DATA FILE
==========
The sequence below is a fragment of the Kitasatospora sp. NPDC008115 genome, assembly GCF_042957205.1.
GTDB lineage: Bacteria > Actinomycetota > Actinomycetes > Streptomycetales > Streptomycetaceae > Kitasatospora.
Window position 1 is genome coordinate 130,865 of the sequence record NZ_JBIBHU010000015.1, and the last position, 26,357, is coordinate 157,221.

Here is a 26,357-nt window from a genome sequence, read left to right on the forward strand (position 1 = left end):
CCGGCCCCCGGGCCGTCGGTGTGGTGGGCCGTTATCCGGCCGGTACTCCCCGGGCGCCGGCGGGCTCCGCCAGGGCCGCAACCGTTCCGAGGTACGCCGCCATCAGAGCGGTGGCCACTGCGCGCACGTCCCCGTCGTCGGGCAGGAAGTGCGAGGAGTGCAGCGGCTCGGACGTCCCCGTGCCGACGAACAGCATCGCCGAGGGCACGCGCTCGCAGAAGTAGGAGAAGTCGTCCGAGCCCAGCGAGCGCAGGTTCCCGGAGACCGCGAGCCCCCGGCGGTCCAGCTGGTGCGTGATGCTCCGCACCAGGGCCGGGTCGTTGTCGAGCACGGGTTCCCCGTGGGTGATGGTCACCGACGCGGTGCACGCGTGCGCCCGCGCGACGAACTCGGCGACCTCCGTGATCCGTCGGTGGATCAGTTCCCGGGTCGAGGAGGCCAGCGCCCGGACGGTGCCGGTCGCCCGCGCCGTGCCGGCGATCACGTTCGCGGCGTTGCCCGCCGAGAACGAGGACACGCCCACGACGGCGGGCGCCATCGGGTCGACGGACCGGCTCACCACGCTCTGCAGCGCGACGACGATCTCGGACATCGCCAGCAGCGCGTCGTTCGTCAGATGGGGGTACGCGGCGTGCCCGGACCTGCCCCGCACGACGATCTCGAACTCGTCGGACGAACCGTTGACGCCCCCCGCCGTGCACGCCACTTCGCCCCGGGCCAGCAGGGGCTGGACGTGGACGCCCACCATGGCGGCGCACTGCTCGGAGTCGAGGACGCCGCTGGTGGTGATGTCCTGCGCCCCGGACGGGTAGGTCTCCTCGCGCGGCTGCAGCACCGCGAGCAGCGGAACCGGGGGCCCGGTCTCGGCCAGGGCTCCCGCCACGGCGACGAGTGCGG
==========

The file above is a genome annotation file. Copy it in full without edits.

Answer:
The sequence below is a fragment of the Kitasatospora sp. NPDC008115 genome, assembly GCF_042957205.1.
GTDB lineage: Bacteria > Actinomycetota > Actinomycetes > Streptomycetales > Streptomycetaceae > Kitasatospora.
Window position 1 is genome coordinate 130,865 of the sequence record NZ_JBIBHU010000015.1, and the last position, 26,357, is coordinate 157,221.

Here is a 26,357-nt window from a genome sequence, read left to right on the forward strand (position 1 = left end):
CCGGCCCCCGGGCCGTCGGTGTGGTGGGCCGTTATCCGGCCGGTACTCCCCGGGCGCCGGCGGGCTCCGCCAGGGCCGCAACCGTTCCGAGGTACGCCGCCATCAGAGCGGTGGCCACTGCGCGCACGTCCCCGTCGTCGGGCAGGAAGTGCGAGGAGTGCAGCGGCTCGGACGTCCCCGTGCCGACGAACAGCATCGCCGAGGGCACGCGCTCGCAGAAGTAGGAGAAGTCGTCCGAGCCCAGCGAGCGCAGGTTCCCGGAGACCGCGAGCCCCCGGCGGTCCAGCTGGTGCGTGATGCTCCGCACCAGGGCCGGGTCGTTGTCGAGCACGGGTTCCCCGTGGGTGATGGTCACCGACGCGGTGCACGCGTGCGCCCGCGCGACGAACTCGGCGACCTCCGTGATCCGTCGGTGGATCAGTTCCCGGGTCGAGGAGGCCAGCGCCCGGACGGTGCCGGTCGCCCGCGCCGTGCCGGCGATCACGTTCGCGGCGTTGCCCGCCGAGAACGAGGACACGCCCACGACGGCGGGCGCCATCGGGTCGACGGACCGGCTCACCACGCTCTGCAGCGCGACGACGATCTCGGACATCGCCAGCAGCGCGTCGTTCGTCAGATGGGGGTACGCGGCGTGCCCGGACCTGCCCCGCACGACGATCTCGAACTCGTCGGACGAACCGTTGACGCCCCCCGCCGTGCACGCCACTTCGCCCCGGGCCAGCAGGGGCTGGACGTGGACGCCCACCATGGCGGCGCACTGCTCGGAGTCGAGGACGCCGCTGGTGGTGATGTCCTGCGCCCCGGACGGGTAGGTCTCCTCGCGCGGCTGCAGCACCGCGAGCAGCGGAACCGGGGGCCCGGTCTCGGCCAGGGCTCCCGCCACGGCGACGAGTGCGG